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20th century history: c 1900 to c 2000

See below for a selection of the latest books from 20th century history: c 1900 to c 2000 category. Presented with a red border are the 20th century history: c 1900 to c 2000 books that have been lovingly read and reviewed by the experts at Lovereading. With expert reading recommendations made by people with a passion for books and some unique features Lovereading will help you find great 20th century history: c 1900 to c 2000 books and those from many more genres to read that will keep you inspired and entertained. And it's all free!

The Liberation of Paris How Eisenhower, de Gaulle, and von Choltitz Saved the City of Light

The Liberation of Paris How Eisenhower, de Gaulle, and von Choltitz Saved the City of Light

Author: Jean Edward Smith Format: Hardback Release Date: 08/08/2019

Prize-winning and bestselling historian Jean Edward Smith tells the dramatic story of the liberation of Paris during World War II-a triumph that was achieved through the remarkable efforts of Americans, French, and Germans, all racing to save the city from destruction. Following their breakout from Normandy in late June 1944, the Allies swept across northern France in pursuit of the German army. The Allies intended to bypass Paris and cross the Rhine into Germany, ending the war before winter set in. But as they advanced, local forces in Paris began their own liberation, defying the occupying German troops. Charles de Gaulle, the leading figure of the Free French government, urged General Dwight Eisenhower to divert forces to liberate Paris. Eisenhower's most senior staff recommended otherwise, but Ike wanted to help position de Gaulle to lead France after the war. And both men were concerned about partisan conflict in Paris that could leave the communists in control of the city and the national government, perhaps even causing a bloodbath like the Paris Commune. Neither man knew that the German commandant, Dietrich von Choltitz, convinced that the war was lost, dissembled and schemed to surrender the city to the Allies intact, defying Hitler's orders to leave it a burning ruin. In The Liberation of Paris, Jean Edward Smith puts this dramatic event in context, showing how the decision to free the city came at a heavy price: it slowed the Allied momentum and allowed the Germans to regroup. After the war German generals argued that Eisenhower's decision to enter Paris prolonged the war for another six months. Was Paris worth this price? Smith answers this question in his superb, dramatic history of one of the great events of World War II-published seventy-five years after the liberation.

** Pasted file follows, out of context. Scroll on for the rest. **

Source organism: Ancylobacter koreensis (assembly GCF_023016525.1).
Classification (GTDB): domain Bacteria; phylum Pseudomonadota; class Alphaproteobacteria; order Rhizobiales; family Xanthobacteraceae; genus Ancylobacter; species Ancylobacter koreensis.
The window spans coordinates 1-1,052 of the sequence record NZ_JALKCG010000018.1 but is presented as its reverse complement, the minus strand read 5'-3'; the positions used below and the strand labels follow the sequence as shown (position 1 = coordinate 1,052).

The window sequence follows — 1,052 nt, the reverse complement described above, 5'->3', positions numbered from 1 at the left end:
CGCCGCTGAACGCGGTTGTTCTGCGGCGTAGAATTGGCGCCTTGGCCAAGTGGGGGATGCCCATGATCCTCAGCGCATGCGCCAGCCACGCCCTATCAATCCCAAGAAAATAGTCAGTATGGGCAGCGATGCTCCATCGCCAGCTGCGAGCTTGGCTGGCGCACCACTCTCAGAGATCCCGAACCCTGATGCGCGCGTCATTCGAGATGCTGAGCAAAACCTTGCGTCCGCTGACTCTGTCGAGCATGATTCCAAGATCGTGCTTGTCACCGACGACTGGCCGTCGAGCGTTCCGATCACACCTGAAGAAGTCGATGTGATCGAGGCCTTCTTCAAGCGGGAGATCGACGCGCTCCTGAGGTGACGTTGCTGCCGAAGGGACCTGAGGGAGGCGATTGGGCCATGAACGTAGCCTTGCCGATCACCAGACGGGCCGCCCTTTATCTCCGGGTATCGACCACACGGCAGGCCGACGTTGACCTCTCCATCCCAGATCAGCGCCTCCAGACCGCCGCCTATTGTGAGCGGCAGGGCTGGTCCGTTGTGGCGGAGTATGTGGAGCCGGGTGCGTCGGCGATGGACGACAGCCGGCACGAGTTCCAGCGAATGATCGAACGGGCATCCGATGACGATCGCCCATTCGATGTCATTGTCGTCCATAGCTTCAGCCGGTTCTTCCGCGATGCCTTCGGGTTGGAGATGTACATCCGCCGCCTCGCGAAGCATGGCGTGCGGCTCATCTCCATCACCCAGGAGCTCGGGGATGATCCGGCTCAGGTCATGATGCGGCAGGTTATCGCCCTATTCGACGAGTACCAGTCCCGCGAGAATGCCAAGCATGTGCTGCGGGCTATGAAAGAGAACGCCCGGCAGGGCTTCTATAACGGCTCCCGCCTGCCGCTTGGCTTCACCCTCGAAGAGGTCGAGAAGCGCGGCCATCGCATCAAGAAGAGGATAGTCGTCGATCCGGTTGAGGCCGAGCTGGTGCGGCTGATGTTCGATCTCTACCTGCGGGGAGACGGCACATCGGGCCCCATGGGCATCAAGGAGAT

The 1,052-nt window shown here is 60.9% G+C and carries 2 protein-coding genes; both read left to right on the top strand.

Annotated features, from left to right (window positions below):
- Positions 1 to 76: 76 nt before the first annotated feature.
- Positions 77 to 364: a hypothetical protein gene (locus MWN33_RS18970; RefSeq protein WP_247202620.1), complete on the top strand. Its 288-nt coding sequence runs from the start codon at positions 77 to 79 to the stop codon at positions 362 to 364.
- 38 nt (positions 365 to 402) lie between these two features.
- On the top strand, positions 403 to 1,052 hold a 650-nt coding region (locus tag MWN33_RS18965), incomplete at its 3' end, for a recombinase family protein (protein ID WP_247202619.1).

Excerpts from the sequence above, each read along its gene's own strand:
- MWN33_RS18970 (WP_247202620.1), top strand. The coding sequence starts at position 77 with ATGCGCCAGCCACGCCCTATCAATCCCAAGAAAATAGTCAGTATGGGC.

Holocaust Memory and Racism in the Postwar World

Holocaust Memory and Racism in the Postwar World

Author: Tony Kushner, Dan J. Puckett Format: Paperback / softback Release Date: 30/07/2019